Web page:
The Pioneer Museum of Alabama gets set to bring history to life in May

Published 1:32 pm Tuesday, April 26, 2022

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The Pioneer Museum of Alabama will present a living history event and battle reenactment in May at the second annual Thunder on the Three Notch.

The event will take place May 13-14 at the Pioneer Museum in Troy with recreations of authentic Native American, American military and militia encampments, stories from the “Trail of Tears,” authentic arts and crafts from the period and battle reenactments from the Creek War of 1836.

“We were looking for something else to do other than our Pioneer Days. So, last year we did it in June but it was just too hot, so we backed up a month to May,” Conecuh River Depot Military Museum Owner and local historian Bob McLendon recalled of starting the Thunder on the Three Notch.

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The Creek War of 1836 – also known as the Second Creek War – was a conflict that erupted in Alabama at the time of the Indian Removal between the Muscogee Creek people in the state and non-native settlers.

“People hear about Andrew Jackson coming down from Tennessee to form his ‘Volunteers’ and defeating the Creeks at Horseshoe Bend but really don’t know anything about the Creeks around here,” McLendon said. “There wasn’t many left here by then but those that were still here rose up and there were a few fights and skirmishes right here in Pike County.”

A marker near Hobdy’s Bridge remembers the battles there. (Photo by Josh Boutwell)

In fact, the very last battle of the Creek War of 1836 happened right here in Pike County at the old Hobdy’s Bridge. In early 1837 the Creek people of Alabama attempted to avoid removal to the West by fleeing to Florida – along trails on the Pea River and Conecuh Rivers – to either simply live peacefully in Northwestern Florida or to join the Seminole Nation, who was at war with the American government.

The first Battle of Hobdy’s Bridge occurred on Feb. 19, 1837 when a force of over 100 American militiamen, under the command of Capt. Jack Cooper, intercepted a group of 75 Creeks that were encamped near Hobdy’s Bridge. After a brief skirmish erupted it is believed that between five and six Creeks were killed and potentially one American. In fact, Harrell Hobdy himself was injured during the fight.

Hobdy was a settler from North Carolina that built a home on Buckhorn Creek in Pike County and was one of Pike County’s earliest sheriffs before becoming a State Senator. In 1837, Hobdy built a wooden toll bridge across the Pea River, the first structure to cross the river, which was the site of battles during both the Creek War of 1836 and the Civil War.

“There was two fights over around Hobdy’s Bridge and one of them was the last fight of the war,” McLendon recalled. “The last fight of the entire Civil War was also right here in Pike County near Hobdy’s Bridge. So, really it ended two wars. If you want to end a war, go to Hobdy’s Bridge, I guess.”

Also, an event that took place just west of the location of the future Hobdy’s Bridge saw one of Pike County’s earliest settlers, Robert Pugh, killed by a group of Creeks in 1830 at his plantation.

The second skirmish at Hobdy’s Bridge during the Creek War of 1836 – and the final one – took place on March 27, 1837 and has become known as “The Battle of Pea River.” A combined force of 250 militiamen tracked a group of Creek warriors and their families that had escaped from Polecat Springs Camp, a concentration camp in Macon County, and were hiding along the Pea River looking to cross over into Florida.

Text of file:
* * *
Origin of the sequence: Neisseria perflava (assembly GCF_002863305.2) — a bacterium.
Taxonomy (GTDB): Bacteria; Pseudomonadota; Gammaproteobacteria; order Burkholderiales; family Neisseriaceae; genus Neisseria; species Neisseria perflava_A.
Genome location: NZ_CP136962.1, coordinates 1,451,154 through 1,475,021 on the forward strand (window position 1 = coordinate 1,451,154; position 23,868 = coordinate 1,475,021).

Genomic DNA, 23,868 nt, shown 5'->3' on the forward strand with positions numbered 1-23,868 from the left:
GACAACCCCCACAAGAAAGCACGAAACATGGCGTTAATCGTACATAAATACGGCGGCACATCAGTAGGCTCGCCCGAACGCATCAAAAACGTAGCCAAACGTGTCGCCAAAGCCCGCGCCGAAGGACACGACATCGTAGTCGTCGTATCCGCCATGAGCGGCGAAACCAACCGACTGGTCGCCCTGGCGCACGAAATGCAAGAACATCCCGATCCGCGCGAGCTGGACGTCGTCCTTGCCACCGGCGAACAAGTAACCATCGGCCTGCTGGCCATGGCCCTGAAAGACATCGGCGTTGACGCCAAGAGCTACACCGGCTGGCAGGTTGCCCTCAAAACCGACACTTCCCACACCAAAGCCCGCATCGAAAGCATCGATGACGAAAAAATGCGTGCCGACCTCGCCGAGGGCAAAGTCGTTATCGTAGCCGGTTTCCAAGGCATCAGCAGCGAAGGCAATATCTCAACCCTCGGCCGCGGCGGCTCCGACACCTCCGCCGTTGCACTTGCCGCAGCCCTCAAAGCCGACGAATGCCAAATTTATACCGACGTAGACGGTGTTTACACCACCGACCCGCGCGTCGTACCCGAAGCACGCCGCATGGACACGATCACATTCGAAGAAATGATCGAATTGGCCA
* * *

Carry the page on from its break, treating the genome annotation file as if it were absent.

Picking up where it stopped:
Along the way, the Creeks had looted and burned a number of plantations, and when the militia – led by Gen. William Wellborn – discovered the natives’ camp he divided his militia into two wings to encircle the Creeks. A brutal four-hour fight ensued resulting in the death of an estimated 50 Creek women, men and children along with five Americans – including Wellborn’s teenage son – during the battle. A number of Creeks were also captured, as well.

McLendon, who served in the military and law enforcement for more than 30 years, has been involved with doing battle and war reenactments for even longer. McLendon said he feels it’s very important that much less known battles and events like those that happened in Alabama during the Indian Removal are remembered and future generations learn from this history.

“It comes back to the old saying that if we don’t know where we’ve been, we won’t know where we’re going,” McLendon said. “History has a tendency to repeat itself. People don’t believe that but it does.

“Certain things take place and certain things happen and we can learn from that but we tend to be stubborn and don’t pay attention. It’s also important for personal identity. The people here should know the history of this area and there are people that don’t even know or realize that Indians lived right here but there were, a lot of them.”

McLendon worked with historian and author Dale Cox in constructing the battle reenactments that he said wouldn’t be able to recreate the battles at Hodby’s Bridge but would feature tactics, weapons and clothing that were used during the period.

The Thunder on the Three Notch will begin at 10 a.m. until 5 p.m. each day with arts and crafts and period accurate encampments with stories and living history programs throughout the day before the battle reenactments take place at 2 p.m. The cost of admission is $10 for adults, $9 for seniors and military personnel, $8 for students and free of charge for children aged five and below and members of the Pioneer Museum. For more information, visit

Bob McLendon and Dianne Smith contributed to the research for this feature, along with the book “The Battles of Hobdy’s Bridge and Pea River and Pea Creek: An Indiscriminate Slaughter.”